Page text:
Daniel Radcliffe may not be the most naturally gifted actor in the world, but he is so hard working, has so much charisma to burn and is just so darn likeable that you can’t help but root for him as his varied and eclectic post-Potter career continues to build momentum. Having surprised us all with some astutely chosen and often stellar performances in films such as The Woman in Black (psychological horror), Kill Your Darlings (artsy biopic), and What If (indie rom-com), and on stage with How to Succeed in Business… (musical) and Martin McDonagh’s The Cripple of Inishmaan (black comedy), Radcliffe has proven the doubters wrong and made a most successful transition – where many others have failed – from globally famous child star to compelling and potential-filled adult character actor. With Victor Frankenstein out this week, it’s the perfect time to take a look at Radcliffe’s career so far – though merely 26, it feels as if he’s been around forever – and see where it all went so right.
One of the most admirable things about Radcliffe as an actor and a person is the way in which he has successfully left Harry Potter – and his audiences’ perceptions of him as that character – behind, without ever knocking that series, or failing to acknowledge what it has done for his life and career. It’s this obvious gratitude and genuine respect for the YA franchise that made him the star he is today (alongside his clear acting talent) that is likely helping him to consistently pick up roles of the calibre we are quickly growing accustomed to seeing him in. He has spoken before about his anxiety and wariness of being perceived as a stereotypically bratty and demanding former child star, and has gone so far the other way that applying this stereotype to the charming Radcliffe seems laughable. Considering the fact that by all accounts he is a lovely, gracious guy (he recently admitted on The Graham Norton Show that he actually apologises to fans who are rude to him) and it’s suddenly not so hard to see why he has succeeded where others have failed. Where his acting used to occasionally let him down (by his own admission), his sheer force of personality would shine through.
Not that his potential as an actor remained completely latent throughout the Harry Potter series – his general acting chops picked up considerably around the third, Alfonso Cuarón-helmed film (and Potter helped Cuarón with his immigration issues so hey, it was a win-win), and his brilliantly deadpan Felix Felicis – or lucky potion to the layman – scenes in the sixth showed an uncanny and hitherto unseen knack for stoner comedy. During the final few instalments he was going toe-to-toe in several scenes with the Gambons and Fiennes of the world and absolutely holding his own – by the end of Potter, it became clear that Radcliffe had spent his years on the series wisely by learning all he could from his constant exposure to the crème de la crème of British acting (not least in bass guitar, from the great Gary Oldman).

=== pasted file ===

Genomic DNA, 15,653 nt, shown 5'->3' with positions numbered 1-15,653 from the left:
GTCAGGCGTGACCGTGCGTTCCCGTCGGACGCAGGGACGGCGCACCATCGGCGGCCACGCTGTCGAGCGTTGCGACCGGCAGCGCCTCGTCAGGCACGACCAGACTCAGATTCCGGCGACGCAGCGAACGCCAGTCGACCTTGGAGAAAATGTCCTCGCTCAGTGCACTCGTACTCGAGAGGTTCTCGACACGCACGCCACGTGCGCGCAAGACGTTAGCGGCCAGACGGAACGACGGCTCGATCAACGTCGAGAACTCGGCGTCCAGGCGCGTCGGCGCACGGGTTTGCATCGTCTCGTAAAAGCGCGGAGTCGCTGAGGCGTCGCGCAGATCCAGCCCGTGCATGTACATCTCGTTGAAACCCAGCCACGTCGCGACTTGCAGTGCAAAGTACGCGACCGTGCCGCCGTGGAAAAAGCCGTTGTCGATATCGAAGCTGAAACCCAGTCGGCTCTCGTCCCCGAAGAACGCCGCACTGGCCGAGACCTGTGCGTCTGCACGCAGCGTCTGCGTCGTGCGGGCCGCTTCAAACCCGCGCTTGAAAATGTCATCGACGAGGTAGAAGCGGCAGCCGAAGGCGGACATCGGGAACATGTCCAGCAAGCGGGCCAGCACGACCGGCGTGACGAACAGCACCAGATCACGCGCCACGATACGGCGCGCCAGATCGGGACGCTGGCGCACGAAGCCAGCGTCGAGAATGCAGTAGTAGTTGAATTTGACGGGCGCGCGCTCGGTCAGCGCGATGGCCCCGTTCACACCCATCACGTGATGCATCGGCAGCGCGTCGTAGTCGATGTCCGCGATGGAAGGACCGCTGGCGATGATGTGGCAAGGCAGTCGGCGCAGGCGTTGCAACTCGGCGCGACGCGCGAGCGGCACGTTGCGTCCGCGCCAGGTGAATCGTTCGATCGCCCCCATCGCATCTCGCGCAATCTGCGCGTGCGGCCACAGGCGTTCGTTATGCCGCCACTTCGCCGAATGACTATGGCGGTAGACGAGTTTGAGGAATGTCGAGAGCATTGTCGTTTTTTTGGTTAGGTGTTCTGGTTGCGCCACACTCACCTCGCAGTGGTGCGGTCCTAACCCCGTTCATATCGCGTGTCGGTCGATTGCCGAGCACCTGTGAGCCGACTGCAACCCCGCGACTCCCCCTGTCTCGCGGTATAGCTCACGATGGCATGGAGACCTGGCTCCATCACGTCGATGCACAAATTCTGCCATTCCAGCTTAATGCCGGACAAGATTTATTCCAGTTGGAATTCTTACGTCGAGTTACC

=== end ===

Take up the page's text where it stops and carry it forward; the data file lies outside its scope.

Thanks to his cultural eminence among the Harry Potter generation – and the enormous goodwill it has generated for him – Radcliffe has become a sort of younger, British answer to Bill Murray; an “urban yeti” if you will. He’s carved himself out a Jon Hamm-esque (Hammian?) niche in popping up unexpectedly, often self-deprecatingly and always hilariously with cameos in the likes of Extras, The Simpsons, Netflix’s Bojack Horseman and Amy Schumer’s Trainwreck (“You talk a big game.” “Well, I walk a big dog.”), and his proclivity (and surprising gift) for rapping as well as his (less impressive) reception work have seen him become something of a viral-friendly, meme-ready internet celebrity. Just look at how smoothly (if endearingly awkwardly) he deals with the baffling experience of meeting a stunned mega-fan below, which is the stuff of YouTube gold (gets going ~0:50):
So let us cast an eye into the future for this most eclectic and versatile of actors. Radcliffe’s list of upcoming projects and roles strongly demonstrates his clear desire to challenge himself as an actor, and the sheer variety of these roles means that the list reads like a bizarre, alternate universe version of the Village People. Except there are no traffic cops or cowboys here – Radcliffe will, in the coming years, portray characters as varied as a downed pilot who befriends a dead body, an FBI agent posing as a neo-Nazi skinhead, a civil engineer, and Sebastian Coe. His cultured discernment in project picking also promises much reward as he is attached to some highly interesting upcoming films: not least as the lead in an adaptation of Dave Eggers’ debut novel You Shall Know Our Velocity, and perhaps most excitingly as part of an exceptional cast for Shane Carruth’s rabidly-anticipated and bonkers sounding The Modern Ocean. If there’s an actor in Hollywood today more willing to push themselves and try new things, we’d love to know who it is – all we know is that we cannot wait to see what the brilliant Daniel Radcliffe will try next.